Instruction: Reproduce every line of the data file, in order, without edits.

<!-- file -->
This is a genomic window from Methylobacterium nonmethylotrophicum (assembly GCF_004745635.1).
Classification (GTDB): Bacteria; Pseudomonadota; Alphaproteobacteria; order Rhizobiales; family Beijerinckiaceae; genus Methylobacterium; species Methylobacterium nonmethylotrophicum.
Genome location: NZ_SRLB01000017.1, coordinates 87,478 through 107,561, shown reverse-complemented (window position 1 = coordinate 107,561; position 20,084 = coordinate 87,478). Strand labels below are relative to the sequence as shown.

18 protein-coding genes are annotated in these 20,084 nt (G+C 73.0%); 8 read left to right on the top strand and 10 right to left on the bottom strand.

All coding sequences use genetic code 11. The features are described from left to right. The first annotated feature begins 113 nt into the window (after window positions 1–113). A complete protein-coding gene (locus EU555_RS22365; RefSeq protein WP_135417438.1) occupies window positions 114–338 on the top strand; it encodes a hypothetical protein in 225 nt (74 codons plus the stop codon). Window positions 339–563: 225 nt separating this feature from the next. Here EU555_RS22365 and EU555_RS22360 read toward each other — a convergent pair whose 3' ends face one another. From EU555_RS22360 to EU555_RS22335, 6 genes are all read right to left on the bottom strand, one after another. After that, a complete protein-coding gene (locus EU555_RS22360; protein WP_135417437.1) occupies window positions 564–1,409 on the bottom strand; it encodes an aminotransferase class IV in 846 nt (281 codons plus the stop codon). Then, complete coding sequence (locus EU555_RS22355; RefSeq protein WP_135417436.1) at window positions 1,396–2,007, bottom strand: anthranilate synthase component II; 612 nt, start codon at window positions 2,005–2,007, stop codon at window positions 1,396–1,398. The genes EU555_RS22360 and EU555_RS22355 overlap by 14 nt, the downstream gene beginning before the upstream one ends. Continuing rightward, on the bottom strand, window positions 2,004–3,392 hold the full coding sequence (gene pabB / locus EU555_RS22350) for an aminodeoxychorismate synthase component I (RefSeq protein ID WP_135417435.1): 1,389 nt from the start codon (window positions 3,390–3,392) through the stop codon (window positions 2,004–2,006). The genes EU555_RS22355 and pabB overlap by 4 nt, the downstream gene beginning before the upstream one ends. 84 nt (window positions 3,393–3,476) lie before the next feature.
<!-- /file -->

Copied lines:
This is a genomic window from Methylobacterium nonmethylotrophicum (assembly GCF_004745635.1).
Classification (GTDB): Bacteria; Pseudomonadota; Alphaproteobacteria; order Rhizobiales; family Beijerinckiaceae; genus Methylobacterium; species Methylobacterium nonmethylotrophicum.
Genome location: NZ_SRLB01000017.1, coordinates 87,478 through 107,561, shown reverse-complemented (window position 1 = coordinate 107,561; position 20,084 = coordinate 87,478). Strand labels below are relative to the sequence as shown.

18 protein-coding genes are annotated in these 20,084 nt (G+C 73.0%); 8 read left to right on the top strand and 10 right to left on the bottom strand.

All coding sequences use genetic code 11. The features are described from left to right. The first annotated feature begins 113 nt into the window (after window positions 1–113). A complete protein-coding gene (locus EU555_RS22365; RefSeq protein WP_135417438.1) occupies window positions 114–338 on the top strand; it encodes a hypothetical protein in 225 nt (74 codons plus the stop codon). Window positions 339–563: 225 nt separating this feature from the next. Here EU555_RS22365 and EU555_RS22360 read toward each other — a convergent pair whose 3' ends face one another. From EU555_RS22360 to EU555_RS22335, 6 genes are all read right to left on the bottom strand, one after another. After that, a complete protein-coding gene (locus EU555_RS22360; protein WP_135417437.1) occupies window positions 564–1,409 on the bottom strand; it encodes an aminotransferase class IV in 846 nt (281 codons plus the stop codon). Then, complete coding sequence (locus EU555_RS22355; RefSeq protein WP_135417436.1) at window positions 1,396–2,007, bottom strand: anthranilate synthase component II; 612 nt, start codon at window positions 2,005–2,007, stop codon at window positions 1,396–1,398. The genes EU555_RS22360 and EU555_RS22355 overlap by 14 nt, the downstream gene beginning before the upstream one ends. Continuing rightward, on the bottom strand, window positions 2,004–3,392 hold the full coding sequence (gene pabB / locus EU555_RS22350) for an aminodeoxychorismate synthase component I (RefSeq protein ID WP_135417435.1): 1,389 nt from the start codon (window positions 3,390–3,392) through the stop codon (window positions 2,004–2,006). The genes EU555_RS22355 and pabB overlap by 4 nt, the downstream gene beginning before the upstream one ends. 84 nt (window positions 3,393–3,476) lie before the next feature.